Even though the products help users migrate, they suffer from several limitations. First, the products are rigid in their behavior as they follow predetermined policies, which are not necessarily best practices. Hence during system migration, the products migrate all of the data from one computer to another, or the user has to specify the location of the folders and software applications to migrate. During system migration, the data and applications are moved from the older computer to the new computer without regard to the location of the new applications. If the user's data is simply migrated with the same structure, the new computer configuration (both application and data files) will be as disorganized as the original system.
  • SUMMARY OF THE INVENTION
  • [0007]
    The invention relates to a method of migrating programs and data by a program following stored policies.
  • [0008]
    A feature of the invention is the ability of the user to customize the parameters of the migration.
  • [0009]
    A feature of the invention is the following by the migrating program of policies set by the organization.
  • [0010]
    Another feature of the invention is the provision of a resident program that monitors the installation of new programs and/or data files.
  • [0011]
    Another feature of the invention is the control by the monitoring program of the installation of new programs and/or data files.
  • BRIEF DESCRIPTION OF THE DRAWINGS
  • [0012]
    [0012]FIG. 1. Illustrates the system configuration for performing a migration.
  • [0013]
    [0013]FIG. 2. Illustrates the data structure that stores the rules associated with migration polices.
  • [0014]
    [0014]FIG. 3. Illustrates the flowchart for the migration assistant program.
  • [0015]
    [0015]FIG. 4. Illustrates the system configuration for the module that enforces policies.
  • [0016]
    [0016]FIG. 5. Illustrates the flowchart for the policy enforcement module.
  • DETAILED DESCRIPTION OF THE PREFERRED EMBODIMENT
  • [0017]
    [0017]FIG. 1 shows a typical system configuration for performing migration. The illustrative configuration consists of a laptop computer 200 from which data and applications are to be moved, designated as SOURCE. The computer has an operating system such as Windows 95, Windows 98, Windows 2000, Windows CE, Windows NT, or Linux. The SOURCE computer is connected to a desktop computer 202, designated as the TARGET, to which the applications and data are to be migrated under control of a migration program having available to it the organization's migration policies. The two computers are connected to each other using a communication medium 204, shown as a direct line, which can be embodied either as a serial link, a parallel link, or a connection through a network. The SOURCE computers can also be connected to a server 208 via a communication network 206.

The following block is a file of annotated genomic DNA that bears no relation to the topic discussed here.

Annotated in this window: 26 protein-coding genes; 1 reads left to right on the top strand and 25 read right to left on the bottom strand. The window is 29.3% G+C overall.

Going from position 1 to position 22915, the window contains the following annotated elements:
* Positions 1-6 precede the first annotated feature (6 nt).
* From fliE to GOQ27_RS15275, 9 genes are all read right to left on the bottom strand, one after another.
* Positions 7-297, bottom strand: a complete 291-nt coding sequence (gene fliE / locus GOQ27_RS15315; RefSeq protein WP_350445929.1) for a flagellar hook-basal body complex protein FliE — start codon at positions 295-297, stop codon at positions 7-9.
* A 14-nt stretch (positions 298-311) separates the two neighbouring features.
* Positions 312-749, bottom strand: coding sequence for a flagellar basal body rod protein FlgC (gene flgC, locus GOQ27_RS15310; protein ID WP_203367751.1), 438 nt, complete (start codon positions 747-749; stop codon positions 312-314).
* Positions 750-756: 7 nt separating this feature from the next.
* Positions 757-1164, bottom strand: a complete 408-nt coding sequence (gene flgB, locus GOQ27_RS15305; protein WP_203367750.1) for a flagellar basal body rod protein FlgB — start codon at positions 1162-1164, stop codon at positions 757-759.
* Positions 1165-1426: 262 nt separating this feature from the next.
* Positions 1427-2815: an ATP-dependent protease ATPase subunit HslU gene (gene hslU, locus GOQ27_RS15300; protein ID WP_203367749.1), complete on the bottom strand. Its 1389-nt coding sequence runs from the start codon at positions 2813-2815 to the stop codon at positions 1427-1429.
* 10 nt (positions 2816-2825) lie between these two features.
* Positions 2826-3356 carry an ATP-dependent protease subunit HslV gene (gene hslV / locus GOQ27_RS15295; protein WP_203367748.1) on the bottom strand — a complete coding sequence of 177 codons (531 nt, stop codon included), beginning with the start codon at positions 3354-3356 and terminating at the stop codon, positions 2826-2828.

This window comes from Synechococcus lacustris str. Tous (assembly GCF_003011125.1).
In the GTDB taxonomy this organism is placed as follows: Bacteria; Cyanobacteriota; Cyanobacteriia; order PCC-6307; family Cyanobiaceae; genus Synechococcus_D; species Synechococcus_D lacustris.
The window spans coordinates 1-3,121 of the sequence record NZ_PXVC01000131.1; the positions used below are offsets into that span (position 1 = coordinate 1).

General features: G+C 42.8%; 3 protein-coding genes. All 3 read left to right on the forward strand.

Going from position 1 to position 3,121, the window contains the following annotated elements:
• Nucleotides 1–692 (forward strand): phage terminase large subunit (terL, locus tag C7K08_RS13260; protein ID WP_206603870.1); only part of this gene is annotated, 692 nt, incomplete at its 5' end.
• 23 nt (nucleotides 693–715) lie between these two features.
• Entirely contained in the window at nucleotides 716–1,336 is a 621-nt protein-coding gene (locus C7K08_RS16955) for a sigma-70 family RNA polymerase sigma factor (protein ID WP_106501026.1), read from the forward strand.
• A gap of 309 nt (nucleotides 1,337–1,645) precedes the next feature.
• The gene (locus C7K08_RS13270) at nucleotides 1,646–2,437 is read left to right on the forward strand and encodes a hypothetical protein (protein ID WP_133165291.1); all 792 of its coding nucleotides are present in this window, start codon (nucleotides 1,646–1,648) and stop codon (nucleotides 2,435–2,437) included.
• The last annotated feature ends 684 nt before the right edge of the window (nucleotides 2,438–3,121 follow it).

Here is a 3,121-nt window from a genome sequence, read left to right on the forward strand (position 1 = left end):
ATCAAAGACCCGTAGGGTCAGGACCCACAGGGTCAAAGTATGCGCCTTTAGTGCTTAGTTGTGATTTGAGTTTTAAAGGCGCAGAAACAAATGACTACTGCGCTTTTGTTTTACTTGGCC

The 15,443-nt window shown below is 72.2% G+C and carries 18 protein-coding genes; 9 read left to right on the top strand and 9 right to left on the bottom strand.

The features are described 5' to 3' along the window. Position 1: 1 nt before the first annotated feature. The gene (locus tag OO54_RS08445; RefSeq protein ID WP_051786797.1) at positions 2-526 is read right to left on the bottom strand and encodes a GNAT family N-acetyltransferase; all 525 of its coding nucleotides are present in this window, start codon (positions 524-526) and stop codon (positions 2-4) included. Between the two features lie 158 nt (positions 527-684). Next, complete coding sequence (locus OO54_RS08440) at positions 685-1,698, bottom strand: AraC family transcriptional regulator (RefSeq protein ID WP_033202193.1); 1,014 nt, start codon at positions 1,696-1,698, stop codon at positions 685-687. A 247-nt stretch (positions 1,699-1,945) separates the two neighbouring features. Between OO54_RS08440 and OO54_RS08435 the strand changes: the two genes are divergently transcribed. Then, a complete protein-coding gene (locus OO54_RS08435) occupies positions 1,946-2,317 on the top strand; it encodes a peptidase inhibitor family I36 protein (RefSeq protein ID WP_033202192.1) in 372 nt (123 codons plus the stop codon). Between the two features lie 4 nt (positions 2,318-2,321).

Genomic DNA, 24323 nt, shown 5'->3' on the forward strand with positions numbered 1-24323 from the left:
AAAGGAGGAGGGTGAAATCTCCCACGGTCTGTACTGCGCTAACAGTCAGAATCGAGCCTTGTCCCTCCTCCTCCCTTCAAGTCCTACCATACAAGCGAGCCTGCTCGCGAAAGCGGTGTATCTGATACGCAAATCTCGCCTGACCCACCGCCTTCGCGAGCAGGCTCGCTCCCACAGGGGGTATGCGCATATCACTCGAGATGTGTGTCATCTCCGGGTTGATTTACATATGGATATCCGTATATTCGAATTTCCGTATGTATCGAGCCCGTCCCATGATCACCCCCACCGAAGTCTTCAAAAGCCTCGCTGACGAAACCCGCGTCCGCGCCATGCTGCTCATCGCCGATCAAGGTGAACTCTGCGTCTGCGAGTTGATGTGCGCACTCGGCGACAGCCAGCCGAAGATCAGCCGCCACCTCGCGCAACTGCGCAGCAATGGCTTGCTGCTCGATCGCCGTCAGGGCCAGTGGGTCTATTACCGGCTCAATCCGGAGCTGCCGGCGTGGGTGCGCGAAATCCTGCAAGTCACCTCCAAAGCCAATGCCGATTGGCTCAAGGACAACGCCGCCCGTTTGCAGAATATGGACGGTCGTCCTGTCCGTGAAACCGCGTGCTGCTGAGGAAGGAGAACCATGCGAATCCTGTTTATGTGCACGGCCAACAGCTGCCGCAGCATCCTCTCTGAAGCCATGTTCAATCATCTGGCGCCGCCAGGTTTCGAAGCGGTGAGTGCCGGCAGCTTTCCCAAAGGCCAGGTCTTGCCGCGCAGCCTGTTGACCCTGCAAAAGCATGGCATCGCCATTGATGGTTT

• [0018]
    Server 208 provides access to the system migration assistant along with latest policies that a user can choose to customize. The server may be internal to the organization or may be a Web site located on the Internet. The relevant policies can either be downloaded to the SOURCE computer from a server on the Internet, or can be used directly off the web site located on the Internet. The policies may optionally be freely customized by the user, customized within constraints set in the policies, or not altered at all.
  • [0019]
    [0019]FIG. 2 shows the data structure 300 that specifies the rules associated with policies. The data structure is populated by reading a configuration text file that is distributed with the migration assistant application. The data structure consists of four fields—(1) Name of the application, (2) Application directory, (3) Data directory, and (4) Extensions of the data files associated with the application.
  • [0020]
    [0020]FIG. 3 shows the flowchart for the migration assistant to perform migration based on customizable policies such as IT best practices.
  • [0021]
    Step 1.
  • [0022]